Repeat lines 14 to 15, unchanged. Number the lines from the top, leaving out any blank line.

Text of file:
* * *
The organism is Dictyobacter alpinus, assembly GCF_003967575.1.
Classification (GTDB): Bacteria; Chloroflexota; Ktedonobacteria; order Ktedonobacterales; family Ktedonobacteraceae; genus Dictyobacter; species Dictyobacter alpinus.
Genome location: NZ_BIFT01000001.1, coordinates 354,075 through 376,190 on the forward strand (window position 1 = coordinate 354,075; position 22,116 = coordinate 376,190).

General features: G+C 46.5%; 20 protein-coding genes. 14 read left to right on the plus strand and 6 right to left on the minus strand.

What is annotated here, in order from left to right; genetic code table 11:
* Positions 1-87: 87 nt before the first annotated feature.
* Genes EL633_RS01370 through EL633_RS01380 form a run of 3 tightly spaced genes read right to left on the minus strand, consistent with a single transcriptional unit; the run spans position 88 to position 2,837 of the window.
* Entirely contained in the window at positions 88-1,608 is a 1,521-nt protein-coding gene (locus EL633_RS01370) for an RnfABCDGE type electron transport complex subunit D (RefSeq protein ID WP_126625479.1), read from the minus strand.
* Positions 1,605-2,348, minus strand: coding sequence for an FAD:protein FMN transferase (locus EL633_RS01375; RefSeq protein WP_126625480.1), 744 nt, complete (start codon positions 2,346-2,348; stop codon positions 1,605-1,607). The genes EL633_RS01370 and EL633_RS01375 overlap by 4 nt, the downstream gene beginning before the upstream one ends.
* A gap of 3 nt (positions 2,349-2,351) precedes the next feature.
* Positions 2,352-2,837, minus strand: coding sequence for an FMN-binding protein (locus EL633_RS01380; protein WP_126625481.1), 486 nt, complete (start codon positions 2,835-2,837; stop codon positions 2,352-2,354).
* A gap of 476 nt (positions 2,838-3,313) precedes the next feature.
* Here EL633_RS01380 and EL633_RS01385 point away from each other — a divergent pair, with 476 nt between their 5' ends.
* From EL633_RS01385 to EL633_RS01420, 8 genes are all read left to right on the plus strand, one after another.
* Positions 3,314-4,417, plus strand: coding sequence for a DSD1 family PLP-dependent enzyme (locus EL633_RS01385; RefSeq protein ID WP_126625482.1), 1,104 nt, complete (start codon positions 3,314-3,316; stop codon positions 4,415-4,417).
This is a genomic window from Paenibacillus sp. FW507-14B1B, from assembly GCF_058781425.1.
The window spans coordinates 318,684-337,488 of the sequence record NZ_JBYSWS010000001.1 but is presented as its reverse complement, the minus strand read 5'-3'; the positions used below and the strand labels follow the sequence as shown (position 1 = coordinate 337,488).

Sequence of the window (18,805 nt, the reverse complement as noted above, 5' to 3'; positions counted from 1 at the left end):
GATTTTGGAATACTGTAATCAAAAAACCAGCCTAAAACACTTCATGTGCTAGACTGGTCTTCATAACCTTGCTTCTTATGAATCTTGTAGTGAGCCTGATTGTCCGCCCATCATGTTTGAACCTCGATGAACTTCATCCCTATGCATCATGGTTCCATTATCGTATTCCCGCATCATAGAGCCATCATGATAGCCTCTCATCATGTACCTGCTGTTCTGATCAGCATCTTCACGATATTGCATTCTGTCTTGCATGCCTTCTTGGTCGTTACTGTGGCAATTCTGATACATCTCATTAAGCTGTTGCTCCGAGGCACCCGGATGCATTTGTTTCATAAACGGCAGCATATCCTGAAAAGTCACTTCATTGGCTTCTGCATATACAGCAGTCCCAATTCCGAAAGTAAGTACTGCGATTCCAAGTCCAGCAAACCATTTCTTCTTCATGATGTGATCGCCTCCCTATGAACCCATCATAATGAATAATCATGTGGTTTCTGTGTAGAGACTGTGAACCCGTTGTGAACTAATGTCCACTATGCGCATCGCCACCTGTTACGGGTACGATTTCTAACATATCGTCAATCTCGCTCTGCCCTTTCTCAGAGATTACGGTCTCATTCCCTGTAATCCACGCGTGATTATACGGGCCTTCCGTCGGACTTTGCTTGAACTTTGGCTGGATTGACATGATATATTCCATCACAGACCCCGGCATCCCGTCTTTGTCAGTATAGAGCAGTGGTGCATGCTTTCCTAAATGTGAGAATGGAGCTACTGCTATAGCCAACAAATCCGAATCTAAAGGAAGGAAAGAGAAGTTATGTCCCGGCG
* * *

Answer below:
* From EL633_RS01385 to EL633_RS01420, 8 genes are all read left to right on the plus strand, one after another.
* Positions 3,314-4,417, plus strand: coding sequence for a DSD1 family PLP-dependent enzyme (locus EL633_RS01385; RefSeq protein ID WP_126625482.1), 1,104 nt, complete (start codon positions 3,314-3,316; stop codon positions 4,415-4,417).